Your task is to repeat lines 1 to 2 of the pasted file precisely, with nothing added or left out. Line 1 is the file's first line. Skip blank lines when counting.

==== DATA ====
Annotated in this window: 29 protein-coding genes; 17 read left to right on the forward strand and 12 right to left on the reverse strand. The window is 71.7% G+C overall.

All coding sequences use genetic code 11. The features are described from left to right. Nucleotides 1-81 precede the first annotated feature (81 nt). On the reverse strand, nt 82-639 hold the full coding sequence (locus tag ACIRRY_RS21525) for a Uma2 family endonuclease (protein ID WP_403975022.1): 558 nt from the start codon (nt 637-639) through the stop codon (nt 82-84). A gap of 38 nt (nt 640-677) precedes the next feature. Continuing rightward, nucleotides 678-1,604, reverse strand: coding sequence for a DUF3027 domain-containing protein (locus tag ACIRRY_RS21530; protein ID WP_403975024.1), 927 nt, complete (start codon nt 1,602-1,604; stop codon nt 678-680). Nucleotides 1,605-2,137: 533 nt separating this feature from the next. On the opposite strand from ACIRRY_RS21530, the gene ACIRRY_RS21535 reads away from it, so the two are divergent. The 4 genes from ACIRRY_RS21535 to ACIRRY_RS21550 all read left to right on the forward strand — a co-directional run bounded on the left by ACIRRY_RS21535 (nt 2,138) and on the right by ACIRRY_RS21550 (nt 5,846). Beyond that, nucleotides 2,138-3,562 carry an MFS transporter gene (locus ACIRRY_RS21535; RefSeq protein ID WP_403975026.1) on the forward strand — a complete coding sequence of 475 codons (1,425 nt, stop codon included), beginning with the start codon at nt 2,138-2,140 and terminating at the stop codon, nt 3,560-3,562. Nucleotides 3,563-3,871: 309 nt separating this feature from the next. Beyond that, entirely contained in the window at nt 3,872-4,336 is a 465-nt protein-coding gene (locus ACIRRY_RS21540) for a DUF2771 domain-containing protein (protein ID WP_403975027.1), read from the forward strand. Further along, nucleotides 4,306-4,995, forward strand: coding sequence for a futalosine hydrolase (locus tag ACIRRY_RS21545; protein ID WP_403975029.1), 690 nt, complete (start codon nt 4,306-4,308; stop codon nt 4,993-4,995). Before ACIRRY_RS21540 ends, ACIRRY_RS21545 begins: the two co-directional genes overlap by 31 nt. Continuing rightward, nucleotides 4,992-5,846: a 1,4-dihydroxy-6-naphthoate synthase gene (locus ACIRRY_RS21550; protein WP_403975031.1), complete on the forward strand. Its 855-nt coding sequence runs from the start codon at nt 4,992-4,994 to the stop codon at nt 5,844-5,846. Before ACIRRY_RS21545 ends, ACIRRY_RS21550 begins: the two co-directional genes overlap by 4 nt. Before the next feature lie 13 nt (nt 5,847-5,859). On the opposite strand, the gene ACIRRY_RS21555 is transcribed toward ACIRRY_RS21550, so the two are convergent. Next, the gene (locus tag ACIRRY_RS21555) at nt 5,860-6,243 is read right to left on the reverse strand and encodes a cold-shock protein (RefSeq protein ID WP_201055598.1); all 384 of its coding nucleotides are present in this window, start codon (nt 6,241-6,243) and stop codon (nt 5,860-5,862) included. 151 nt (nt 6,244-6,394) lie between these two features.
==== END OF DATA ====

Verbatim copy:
Annotated in this window: 29 protein-coding genes; 17 read left to right on the forward strand and 12 right to left on the reverse strand. The window is 71.7% G+C overall.

All coding sequences use genetic code 11. The features are described from left to right. Nucleotides 1-81 precede the first annotated feature (81 nt). On the reverse strand, nt 82-639 hold the full coding sequence (locus tag ACIRRY_RS21525) for a Uma2 family endonuclease (protein ID WP_403975022.1): 558 nt from the start codon (nt 637-639) through the stop codon (nt 82-84). A gap of 38 nt (nt 640-677) precedes the next feature. Continuing rightward, nucleotides 678-1,604, reverse strand: coding sequence for a DUF3027 domain-containing protein (locus tag ACIRRY_RS21530; protein ID WP_403975024.1), 927 nt, complete (start codon nt 1,602-1,604; stop codon nt 678-680). Nucleotides 1,605-2,137: 533 nt separating this feature from the next. On the opposite strand from ACIRRY_RS21530, the gene ACIRRY_RS21535 reads away from it, so the two are divergent. The 4 genes from ACIRRY_RS21535 to ACIRRY_RS21550 all read left to right on the forward strand — a co-directional run bounded on the left by ACIRRY_RS21535 (nt 2,138) and on the right by ACIRRY_RS21550 (nt 5,846). Beyond that, nucleotides 2,138-3,562 carry an MFS transporter gene (locus ACIRRY_RS21535; RefSeq protein ID WP_403975026.1) on the forward strand — a complete coding sequence of 475 codons (1,425 nt, stop codon included), beginning with the start codon at nt 2,138-2,140 and terminating at the stop codon, nt 3,560-3,562. Nucleotides 3,563-3,871: 309 nt separating this feature from the next. Beyond that, entirely contained in the window at nt 3,872-4,336 is a 465-nt protein-coding gene (locus ACIRRY_RS21540) for a DUF2771 domain-containing protein (protein ID WP_403975027.1), read from the forward strand. Further along, nucleotides 4,306-4,995, forward strand: coding sequence for a futalosine hydrolase (locus tag ACIRRY_RS21545; protein ID WP_403975029.1), 690 nt, complete (start codon nt 4,306-4,308; stop codon nt 4,993-4,995). Before ACIRRY_RS21540 ends, ACIRRY_RS21545 begins: the two co-directional genes overlap by 31 nt. Continuing rightward, nucleotides 4,992-5,846: a 1,4-dihydroxy-6-naphthoate synthase gene (locus ACIRRY_RS21550; protein WP_403975031.1), complete on the forward strand. Its 855-nt coding sequence runs from the start codon at nt 4,992-4,994 to the stop codon at nt 5,844-5,846. Before ACIRRY_RS21545 ends, ACIRRY_RS21550 begins: the two co-directional genes overlap by 4 nt. Before the next feature lie 13 nt (nt 5,847-5,859). On the opposite strand, the gene ACIRRY_RS21555 is transcribed toward ACIRRY_RS21550, so the two are convergent. Next, the gene (locus tag ACIRRY_RS21555) at nt 5,860-6,243 is read right to left on the reverse strand and encodes a cold-shock protein (RefSeq protein ID WP_201055598.1); all 384 of its coding nucleotides are present in this window, start codon (nt 6,241-6,243) and stop codon (nt 5,860-5,862) included. 151 nt (nt 6,244-6,394) lie between these two features.